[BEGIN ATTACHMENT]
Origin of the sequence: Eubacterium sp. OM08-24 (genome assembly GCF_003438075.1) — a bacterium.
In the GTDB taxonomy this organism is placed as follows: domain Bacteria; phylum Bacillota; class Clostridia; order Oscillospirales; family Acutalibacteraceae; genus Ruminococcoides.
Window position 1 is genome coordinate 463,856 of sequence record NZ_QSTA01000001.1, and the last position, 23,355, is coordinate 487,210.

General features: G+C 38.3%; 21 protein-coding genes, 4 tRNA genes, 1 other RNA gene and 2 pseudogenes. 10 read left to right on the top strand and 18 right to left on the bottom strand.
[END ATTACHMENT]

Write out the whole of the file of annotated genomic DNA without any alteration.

Origin of the sequence: Eubacterium sp. OM08-24 (genome assembly GCF_003438075.1) — a bacterium.
In the GTDB taxonomy this organism is placed as follows: domain Bacteria; phylum Bacillota; class Clostridia; order Oscillospirales; family Acutalibacteraceae; genus Ruminococcoides.
Window position 1 is genome coordinate 463,856 of sequence record NZ_QSTA01000001.1, and the last position, 23,355, is coordinate 487,210.

General features: G+C 38.3%; 21 protein-coding genes, 4 tRNA genes, 1 other RNA gene and 2 pseudogenes. 10 read left to right on the top strand and 18 right to left on the bottom strand.